By Mitch Light (@AthlonMitch on Twitter)
The journey to claim the 2012 national title begins in February, March and April, as 124 college football teams open up spring practice over the next three months. Athlon will preview some of the top teams and storylines across the nation, as the countdown to 2012 inches closer.
Vanderbilt Commodores 2012 Spring Preview
2011 Record: 6-7, 2-6 SEC
Spring Practice: March 16-April 14
Returning Starters: Offense – 7, Defense – 7
Passing: Jordan Rodgers, 108 of 216, 1,524 yds, 9 TDs, 10 INTs
Rushing: Zac Stacy, 201 car., 1,193 yds., 14 TDs
Receiving: Jordan Matthews, 41 rec., 778 yds, 5 TDs
Tackles: Archibald Barnes, 59
Sacks: Rob Lohr, 5
Interceptions: Trey Wilson, 3
Redshirts to Watch: CB Derek King, OT James Lewis, WR Josh Grady, WR Jacquese Kirk, TE Darien Bryant
Early Enrollees: LB Daerreon Herring, QB Patton Robinette
Aug. 30 South Carolina
Sept. 8 at Northwestern
Sept. 15 Presbyterian
Sept. 22 at Georgia
Oct. 6 at Missouri
Oct. 13 Florida
Oct. 20 Auburn
Oct. 27 UMass
Nov. 3 at Kentucky
Nov. 10 at Ole Miss
Nov. 17 Tennessee
Nov. 24 at Wake Forest
Offensive Strength: The Commodores made dramatic improvement on offense as the 2011 season progressed due in large part to the emergence of Zac Stacy as an elite SEC tailback. Running behind a vastly improved offensive line, Stacy rushed for a single-season school record 1,193 yards on a healthy 5.9-yard average. The passing attack was also quite a bit more potent in the latter half of the ’11 season, but the Commodores’ offense this fall will rely heavily on its rushing attack.
Offensive Weakness: The offensive line was arguably the most improved unit on the team last season, but this is still a group that has trouble with big, physical defensive lines. Herb Hand feels pretty good about his starters — most notably Wesley Johnson — but the veteran O-Line coach will be looking to develop some depth this spring and into preseason camp. Vanderbilt would prefer to play Johnson at left tackle, but might have to move him back to center if no one emerges as that position.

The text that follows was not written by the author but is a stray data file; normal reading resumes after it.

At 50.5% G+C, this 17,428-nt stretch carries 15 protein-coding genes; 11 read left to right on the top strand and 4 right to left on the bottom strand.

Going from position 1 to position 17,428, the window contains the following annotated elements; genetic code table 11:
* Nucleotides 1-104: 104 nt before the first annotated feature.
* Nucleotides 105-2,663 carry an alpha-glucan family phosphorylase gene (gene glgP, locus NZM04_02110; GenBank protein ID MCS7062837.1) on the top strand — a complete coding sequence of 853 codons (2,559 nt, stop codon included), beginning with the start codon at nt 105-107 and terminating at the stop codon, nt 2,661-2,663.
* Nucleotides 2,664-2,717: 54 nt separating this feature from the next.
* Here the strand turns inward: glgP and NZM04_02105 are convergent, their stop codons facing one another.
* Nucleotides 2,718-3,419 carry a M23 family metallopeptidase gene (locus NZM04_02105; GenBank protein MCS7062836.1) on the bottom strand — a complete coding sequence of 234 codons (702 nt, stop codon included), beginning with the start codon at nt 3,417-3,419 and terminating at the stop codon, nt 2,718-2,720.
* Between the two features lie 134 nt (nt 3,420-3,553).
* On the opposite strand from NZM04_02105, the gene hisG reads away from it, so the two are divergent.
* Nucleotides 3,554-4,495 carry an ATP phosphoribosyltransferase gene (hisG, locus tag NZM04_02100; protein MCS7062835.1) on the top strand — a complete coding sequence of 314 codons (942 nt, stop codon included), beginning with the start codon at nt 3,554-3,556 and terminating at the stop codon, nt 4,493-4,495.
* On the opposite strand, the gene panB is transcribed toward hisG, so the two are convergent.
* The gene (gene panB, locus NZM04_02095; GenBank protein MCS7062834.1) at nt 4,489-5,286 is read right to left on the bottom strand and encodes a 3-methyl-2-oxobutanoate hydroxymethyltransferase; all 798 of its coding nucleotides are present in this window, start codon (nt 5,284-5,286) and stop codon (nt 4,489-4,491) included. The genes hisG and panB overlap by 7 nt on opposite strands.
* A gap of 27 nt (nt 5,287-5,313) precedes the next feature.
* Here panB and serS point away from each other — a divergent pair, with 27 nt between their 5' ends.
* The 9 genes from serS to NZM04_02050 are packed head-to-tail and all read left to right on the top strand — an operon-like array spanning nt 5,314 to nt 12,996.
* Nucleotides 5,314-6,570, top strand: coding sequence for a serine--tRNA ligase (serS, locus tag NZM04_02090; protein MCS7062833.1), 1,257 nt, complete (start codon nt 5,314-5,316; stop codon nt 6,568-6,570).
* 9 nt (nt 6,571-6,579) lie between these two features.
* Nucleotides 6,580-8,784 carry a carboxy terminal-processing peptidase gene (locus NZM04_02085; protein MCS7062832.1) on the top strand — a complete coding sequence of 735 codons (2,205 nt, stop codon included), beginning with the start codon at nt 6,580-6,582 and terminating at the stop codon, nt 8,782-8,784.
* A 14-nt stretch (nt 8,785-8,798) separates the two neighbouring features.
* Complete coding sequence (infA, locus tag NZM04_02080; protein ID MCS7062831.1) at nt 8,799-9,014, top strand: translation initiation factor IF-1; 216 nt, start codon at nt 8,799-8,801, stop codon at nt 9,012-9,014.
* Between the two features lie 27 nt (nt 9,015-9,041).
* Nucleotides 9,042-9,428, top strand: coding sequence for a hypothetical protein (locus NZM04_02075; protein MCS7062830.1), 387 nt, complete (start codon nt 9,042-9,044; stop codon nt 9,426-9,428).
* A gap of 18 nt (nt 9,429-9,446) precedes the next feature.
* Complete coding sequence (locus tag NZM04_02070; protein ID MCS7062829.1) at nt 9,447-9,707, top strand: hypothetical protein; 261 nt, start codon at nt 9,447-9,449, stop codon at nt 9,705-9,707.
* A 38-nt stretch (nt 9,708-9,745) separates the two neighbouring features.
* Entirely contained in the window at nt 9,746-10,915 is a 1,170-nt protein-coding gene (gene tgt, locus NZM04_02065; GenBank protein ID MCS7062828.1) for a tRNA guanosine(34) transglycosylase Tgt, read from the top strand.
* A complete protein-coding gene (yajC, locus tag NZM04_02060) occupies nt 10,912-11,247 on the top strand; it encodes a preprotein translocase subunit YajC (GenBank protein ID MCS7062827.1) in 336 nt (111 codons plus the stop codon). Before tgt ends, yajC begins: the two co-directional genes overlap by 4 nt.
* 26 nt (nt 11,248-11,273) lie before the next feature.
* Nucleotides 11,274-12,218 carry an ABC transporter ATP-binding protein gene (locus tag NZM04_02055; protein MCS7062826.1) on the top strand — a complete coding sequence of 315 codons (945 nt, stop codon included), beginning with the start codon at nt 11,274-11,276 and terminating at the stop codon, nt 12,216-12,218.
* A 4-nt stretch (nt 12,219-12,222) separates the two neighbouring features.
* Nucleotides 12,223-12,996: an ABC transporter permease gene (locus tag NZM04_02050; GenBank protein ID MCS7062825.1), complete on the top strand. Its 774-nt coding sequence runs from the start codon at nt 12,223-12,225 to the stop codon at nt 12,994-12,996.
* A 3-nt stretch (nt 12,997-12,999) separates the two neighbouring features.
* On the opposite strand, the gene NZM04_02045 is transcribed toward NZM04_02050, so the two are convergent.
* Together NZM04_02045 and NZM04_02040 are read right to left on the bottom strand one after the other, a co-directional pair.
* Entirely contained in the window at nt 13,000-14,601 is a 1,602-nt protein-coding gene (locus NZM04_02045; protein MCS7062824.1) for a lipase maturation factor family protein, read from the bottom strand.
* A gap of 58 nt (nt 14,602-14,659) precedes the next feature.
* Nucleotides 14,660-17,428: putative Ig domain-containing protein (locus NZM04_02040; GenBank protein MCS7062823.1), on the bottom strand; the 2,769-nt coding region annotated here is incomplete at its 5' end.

Defensive Strength: Despite losing two starters to the NFL in cornerback Casey Heyward and safety Sean Richardson, the secondary remains the strength of the Vanderbilt defense. Andre Hal, the nickel back for much of the 2011 season, likely will step in and join Trey Wilson as a starting cornerback. Eric Samuels, Javon Marshall and Kenny Ladler will battle for starts at safety.
Defensive Weakness: Vanderbilt is dangerously thin at linebacker. The Commodores were forced to play more nickel coverages than they might have preferred last year to mask their deficiencies at linebacker. That will likely be the case once again unless some young, untested players emerge over the next six months.
Spring Storylines Facing the Commodores:
1. Who will be the quarterback? Jordan Rodgers, the starter for the final seven games last season, had some great moments directing the Vanderbilt offense in 2011. But don’t assume that Rodgers will be the starter on opening day. Austyn Carta-Samuels, a transfer from Wyoming who was the 2009 Mountain West Freshman of the Year, impressed the coaching staff while running the scout team last fall. He is an outstanding athlete who will be given an opportunity to win the job.
2. The return of tailback Warren Norman. One of the few playmakers on the Vanderbilt offense in 2009 and ’10, Norman missed all of last season with a knee injury. He is expected back this fall, but he has clearly been passed on the depth chart by Zac Stacy, a second-team All-SEC pick in 2011. Norman will no doubt be involved in the offense — if healthy — but his greatest contributions might be on special teams. He returned three kick-offs for touchdowns as a freshman in 2009 and has averaged 25.9 yards on 62 career returns.
3. The linebacker position. Finding some capable bodies to man the three linebacker positions will be a primary focus this spring. There are basically only two healthy linebackers with significant experience going through spring practice — Chase Garnham and Archibald Barnes. Tristan Strong, who tore his ACL early last season, is expected back in the fall. After that? Who knows. Don’t be surprised if some true freshmen like Darreon Herring (early enrollee), Jake Sealand and Harding Harper get a long look.
4. The kicking game. There are no concerns with punter Richard Kent, but the Commodores simply must get more consistency from their placekickers. Carey Spear and Ryan Fowler each made 4-of-7 attempts last year, and neither made a kick over 40 yards. It’s not likely that either one will win the job during spring practice, but coach James Franklin would love to see both kick with more confidence. Colby Cooke, a true freshman, will join the competition in the fall.
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